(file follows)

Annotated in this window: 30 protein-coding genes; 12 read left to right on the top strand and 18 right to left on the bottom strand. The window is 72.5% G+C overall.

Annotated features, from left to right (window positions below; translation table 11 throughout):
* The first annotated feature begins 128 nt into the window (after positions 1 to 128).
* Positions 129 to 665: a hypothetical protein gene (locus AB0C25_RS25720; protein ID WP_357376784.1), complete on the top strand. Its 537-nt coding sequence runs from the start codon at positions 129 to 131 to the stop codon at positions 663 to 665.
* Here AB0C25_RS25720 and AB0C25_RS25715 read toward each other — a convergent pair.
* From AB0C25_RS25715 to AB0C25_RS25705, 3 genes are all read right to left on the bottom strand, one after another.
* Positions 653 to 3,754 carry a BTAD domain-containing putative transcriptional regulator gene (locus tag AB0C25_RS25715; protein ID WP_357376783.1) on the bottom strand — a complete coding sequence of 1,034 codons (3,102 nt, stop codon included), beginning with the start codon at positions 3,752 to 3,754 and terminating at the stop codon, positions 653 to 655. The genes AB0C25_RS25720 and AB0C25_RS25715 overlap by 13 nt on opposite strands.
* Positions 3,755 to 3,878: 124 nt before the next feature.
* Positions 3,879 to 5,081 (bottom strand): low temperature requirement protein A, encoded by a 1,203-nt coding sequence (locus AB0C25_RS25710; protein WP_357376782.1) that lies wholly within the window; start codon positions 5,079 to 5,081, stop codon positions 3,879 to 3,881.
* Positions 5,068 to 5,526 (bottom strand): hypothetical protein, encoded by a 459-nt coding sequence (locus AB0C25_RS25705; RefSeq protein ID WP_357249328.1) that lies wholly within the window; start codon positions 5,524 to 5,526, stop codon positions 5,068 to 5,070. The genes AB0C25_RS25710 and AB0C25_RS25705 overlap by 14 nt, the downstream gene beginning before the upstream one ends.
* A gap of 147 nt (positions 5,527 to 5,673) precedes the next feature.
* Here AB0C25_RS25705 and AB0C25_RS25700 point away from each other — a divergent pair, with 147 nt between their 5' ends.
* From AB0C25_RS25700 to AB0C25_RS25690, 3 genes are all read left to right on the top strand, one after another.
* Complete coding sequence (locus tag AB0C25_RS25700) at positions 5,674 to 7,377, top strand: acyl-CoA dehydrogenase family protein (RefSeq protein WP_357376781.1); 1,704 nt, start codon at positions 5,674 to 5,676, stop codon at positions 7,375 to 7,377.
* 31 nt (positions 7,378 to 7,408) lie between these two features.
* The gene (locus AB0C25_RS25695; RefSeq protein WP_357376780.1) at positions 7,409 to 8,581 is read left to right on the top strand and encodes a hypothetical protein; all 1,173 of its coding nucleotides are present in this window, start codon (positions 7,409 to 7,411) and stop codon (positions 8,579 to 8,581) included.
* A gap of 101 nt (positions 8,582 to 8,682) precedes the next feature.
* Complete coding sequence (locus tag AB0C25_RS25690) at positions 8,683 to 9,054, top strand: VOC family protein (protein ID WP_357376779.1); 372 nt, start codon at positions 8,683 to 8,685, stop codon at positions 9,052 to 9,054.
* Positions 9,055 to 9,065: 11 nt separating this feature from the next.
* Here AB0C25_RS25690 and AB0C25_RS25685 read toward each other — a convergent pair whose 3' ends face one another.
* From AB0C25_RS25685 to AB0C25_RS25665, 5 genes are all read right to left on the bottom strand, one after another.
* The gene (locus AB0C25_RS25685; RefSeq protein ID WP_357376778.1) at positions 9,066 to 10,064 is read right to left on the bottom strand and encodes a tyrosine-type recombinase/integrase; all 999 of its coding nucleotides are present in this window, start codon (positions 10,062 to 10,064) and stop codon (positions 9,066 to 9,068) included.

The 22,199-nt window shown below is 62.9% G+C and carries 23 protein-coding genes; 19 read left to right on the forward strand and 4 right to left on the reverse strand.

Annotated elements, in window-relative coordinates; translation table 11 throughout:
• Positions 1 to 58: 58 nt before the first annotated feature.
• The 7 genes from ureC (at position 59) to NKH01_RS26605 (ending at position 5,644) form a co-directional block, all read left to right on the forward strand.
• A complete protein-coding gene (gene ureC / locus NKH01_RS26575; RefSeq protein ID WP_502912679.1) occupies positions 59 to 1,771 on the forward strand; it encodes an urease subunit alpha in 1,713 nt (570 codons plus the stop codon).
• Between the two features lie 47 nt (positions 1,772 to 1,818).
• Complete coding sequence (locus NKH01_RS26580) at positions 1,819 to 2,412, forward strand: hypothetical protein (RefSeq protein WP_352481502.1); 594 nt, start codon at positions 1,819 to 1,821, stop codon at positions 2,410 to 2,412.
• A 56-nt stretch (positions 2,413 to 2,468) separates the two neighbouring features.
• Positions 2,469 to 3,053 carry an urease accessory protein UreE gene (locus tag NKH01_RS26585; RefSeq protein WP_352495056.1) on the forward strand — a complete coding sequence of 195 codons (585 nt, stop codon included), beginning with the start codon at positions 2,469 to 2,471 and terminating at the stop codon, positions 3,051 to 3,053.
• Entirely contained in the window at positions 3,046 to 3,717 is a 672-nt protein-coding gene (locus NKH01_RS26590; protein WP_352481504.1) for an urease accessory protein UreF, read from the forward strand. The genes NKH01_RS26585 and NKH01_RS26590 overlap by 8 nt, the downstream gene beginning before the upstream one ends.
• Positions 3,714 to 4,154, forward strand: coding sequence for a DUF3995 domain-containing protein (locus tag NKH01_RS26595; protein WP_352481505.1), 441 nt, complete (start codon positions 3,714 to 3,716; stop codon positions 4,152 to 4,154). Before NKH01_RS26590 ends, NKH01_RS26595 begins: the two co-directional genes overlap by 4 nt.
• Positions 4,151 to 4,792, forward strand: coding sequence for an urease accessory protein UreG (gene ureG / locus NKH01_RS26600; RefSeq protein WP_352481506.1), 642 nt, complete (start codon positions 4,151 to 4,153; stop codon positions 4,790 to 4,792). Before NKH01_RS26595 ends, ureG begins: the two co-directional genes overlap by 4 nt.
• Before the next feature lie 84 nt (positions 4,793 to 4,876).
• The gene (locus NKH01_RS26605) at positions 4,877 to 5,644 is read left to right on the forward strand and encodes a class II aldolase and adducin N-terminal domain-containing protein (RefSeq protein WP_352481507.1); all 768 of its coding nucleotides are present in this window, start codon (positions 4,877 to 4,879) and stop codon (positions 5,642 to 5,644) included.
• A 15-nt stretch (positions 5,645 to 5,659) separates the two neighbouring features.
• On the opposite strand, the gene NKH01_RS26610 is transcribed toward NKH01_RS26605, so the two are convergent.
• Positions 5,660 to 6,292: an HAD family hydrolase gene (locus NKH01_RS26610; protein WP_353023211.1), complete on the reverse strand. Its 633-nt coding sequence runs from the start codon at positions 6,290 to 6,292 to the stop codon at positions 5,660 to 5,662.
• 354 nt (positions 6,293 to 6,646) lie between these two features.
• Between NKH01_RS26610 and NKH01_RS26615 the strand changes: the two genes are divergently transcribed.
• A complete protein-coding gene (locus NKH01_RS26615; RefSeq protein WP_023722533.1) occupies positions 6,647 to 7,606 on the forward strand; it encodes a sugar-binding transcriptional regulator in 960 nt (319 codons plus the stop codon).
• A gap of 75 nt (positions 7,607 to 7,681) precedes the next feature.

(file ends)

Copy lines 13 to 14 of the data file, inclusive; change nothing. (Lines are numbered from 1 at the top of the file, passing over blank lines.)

* From AB0C25_RS25700 to AB0C25_RS25690, 3 genes are all read left to right on the top strand, one after another.
* Complete coding sequence (locus tag AB0C25_RS25700) at positions 5,674 to 7,377, top strand: acyl-CoA dehydrogenase family protein (RefSeq protein WP_357376781.1); 1,704 nt, start codon at positions 5,674 to 5,676, stop codon at positions 7,375 to 7,377.